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A Rippling Canvas

The Rev. Morgan Allen
August 7, 2022

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Trinity Church in the City of Boston

The Rev. Morgan S. Allen

Sunday, August 7, 2022

IX Pentecost

Luke 12:32-40



Come Holy Spirit, and kindle in the hearts of your faithful the fire of your love. Amen.



On February 16, 1922, the New York Times reported that Babe Ruth, despite a contract dispute, would leave for the Yankees’ early spring training in Hot Springs, Arkansas.  Ruth had first visited Hot Springs as a member of the Red Sox some ten years before (in those halcyon days before the Curse of the Bambino), and he believed in the powers of the natural thermal springs flowing from Hot Springs Mountain.  He, along with politicians and celebrities from Franklin Roosevelt to Al Capone, helped make Hot Springs one of the most popular domestic vacation destinations during the first half of the twentieth century.[i]


Concerned about the arrival of urbanizing profiteers one-hundred years before, Congress established Hot Springs as a national reservation in 1832, the first federally protected property in the governmental structure anticipating the National Park Service.  The reservation intended to guard the forty-seven natural springs which gushed, uninterrupted, nearly one-million gallons of 143-degree water every day.  Between 1890 and 1923, developers created Bathhouse Row, a series of eight resorts in Hot Springs’ downtown.  These resorts annually hosted hundreds of thousands of guests who visited the area for the springs and lavish spa treatments.


In elaborately tiled basements as wide as Trinity’s central nave, guests would bathe in the spring waters, within private stalls positioned all along its perimeter, and in large, communal pools centering several of these rooms.  Upstairs, visitors spent time in bowling alleys and large gymnasiums with cutting edge exercise equipment (imported from as far away as Sweden) for the rehabilitation work doctors prescribed along with the curative waters.  Naturally fed steam rooms and steam cabinets[ii] provided space to recover and relax following workouts, and guests would drink generously of the natural elixir as they reclined together.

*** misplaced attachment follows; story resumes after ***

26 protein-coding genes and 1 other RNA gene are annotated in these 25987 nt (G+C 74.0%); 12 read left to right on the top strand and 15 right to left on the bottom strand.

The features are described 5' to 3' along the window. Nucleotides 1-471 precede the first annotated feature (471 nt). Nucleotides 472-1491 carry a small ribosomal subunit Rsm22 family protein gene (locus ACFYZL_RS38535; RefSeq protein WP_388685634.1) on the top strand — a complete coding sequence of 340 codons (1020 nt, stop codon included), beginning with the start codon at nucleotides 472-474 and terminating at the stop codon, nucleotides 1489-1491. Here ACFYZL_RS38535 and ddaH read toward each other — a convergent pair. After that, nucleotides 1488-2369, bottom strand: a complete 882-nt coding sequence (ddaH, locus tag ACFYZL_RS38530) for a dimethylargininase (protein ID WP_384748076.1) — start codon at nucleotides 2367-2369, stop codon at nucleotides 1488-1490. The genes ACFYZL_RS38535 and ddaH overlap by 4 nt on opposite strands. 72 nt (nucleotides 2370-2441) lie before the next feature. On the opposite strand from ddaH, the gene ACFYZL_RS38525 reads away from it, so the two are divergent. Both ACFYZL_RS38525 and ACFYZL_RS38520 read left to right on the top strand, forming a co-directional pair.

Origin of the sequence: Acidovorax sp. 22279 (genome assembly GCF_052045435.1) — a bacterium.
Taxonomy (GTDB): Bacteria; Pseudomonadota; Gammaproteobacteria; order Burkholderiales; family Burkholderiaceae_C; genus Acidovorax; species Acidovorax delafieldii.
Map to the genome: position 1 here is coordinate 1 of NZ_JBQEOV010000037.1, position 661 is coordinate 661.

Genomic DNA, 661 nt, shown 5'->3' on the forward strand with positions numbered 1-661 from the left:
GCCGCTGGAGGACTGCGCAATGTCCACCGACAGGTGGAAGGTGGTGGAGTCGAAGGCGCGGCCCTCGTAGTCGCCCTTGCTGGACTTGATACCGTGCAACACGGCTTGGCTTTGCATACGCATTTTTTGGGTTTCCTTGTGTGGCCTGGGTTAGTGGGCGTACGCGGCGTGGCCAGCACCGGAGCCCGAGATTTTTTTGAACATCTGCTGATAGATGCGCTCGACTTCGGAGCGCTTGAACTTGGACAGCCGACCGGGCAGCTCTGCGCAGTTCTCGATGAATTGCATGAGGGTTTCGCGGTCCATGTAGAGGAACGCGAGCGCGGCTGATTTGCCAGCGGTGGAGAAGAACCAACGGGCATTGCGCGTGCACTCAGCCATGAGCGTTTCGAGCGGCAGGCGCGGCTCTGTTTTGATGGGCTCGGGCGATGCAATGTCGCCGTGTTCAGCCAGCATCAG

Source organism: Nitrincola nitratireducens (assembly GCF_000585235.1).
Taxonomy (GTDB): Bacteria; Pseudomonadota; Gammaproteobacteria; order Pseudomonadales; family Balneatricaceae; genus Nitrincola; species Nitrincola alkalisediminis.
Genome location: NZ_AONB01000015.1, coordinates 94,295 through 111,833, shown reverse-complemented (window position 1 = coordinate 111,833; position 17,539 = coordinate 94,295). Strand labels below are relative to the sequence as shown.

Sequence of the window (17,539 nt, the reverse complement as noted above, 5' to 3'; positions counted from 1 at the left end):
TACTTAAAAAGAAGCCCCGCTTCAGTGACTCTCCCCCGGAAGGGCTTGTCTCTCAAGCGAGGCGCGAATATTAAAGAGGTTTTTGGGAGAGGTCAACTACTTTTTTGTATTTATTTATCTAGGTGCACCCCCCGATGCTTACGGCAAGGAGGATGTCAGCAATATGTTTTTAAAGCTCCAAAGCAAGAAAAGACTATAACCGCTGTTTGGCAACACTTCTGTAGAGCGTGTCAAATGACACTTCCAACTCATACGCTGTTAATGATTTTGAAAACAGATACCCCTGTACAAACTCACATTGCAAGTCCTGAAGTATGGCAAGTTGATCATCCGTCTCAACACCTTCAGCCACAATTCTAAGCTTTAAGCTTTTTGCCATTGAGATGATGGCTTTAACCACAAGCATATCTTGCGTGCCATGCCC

However, faced with changing attitudes toward public baths and beset with illegal gambling and prostitution in the years following World War II, Hot Springs’ resort industry declined precipitously.  The Fordyce Bathhouse closed in 1962, followed by the Maurice, the Ozark, and the Hale during the 1970’s.  The Quapaw and the Superior closed in 1984, and the Lamar closed the following year.  On the Row today, only The Buckstaff still operates as a bathhouse.




Now, before we consider ourselves too far evolved from the presidents and baseball stars who sought Hot Springs as preparation for their upcoming seasons, consider Lush, just around the corner on Newbury Street, or the more ubiquitous Bath & Body Works, enduring in suburban shopping centers from coast to coast.  After church today, one can visit these brick-and-mortar retailers and choose from aroma therapy combinations to optimize the home bathing experience.  On The Interwebs, I learned of their ginger scents for concentration and eucalyptus extracts for relaxation; bubbling salts for muscle soreness and murky jells for exciting the immune system – all to be added to a hot bath (specifically defined in the directions as “a tub three-quarters full of water at 100-104 degrees Farenheit”) and to be accompanied by “positive thoughts for a period of twenty to thirty-five minutes.”[iii]


Indeed, we still believe in the old magic of water … and in our worship today we reiterate its power in the sacrament of baptism.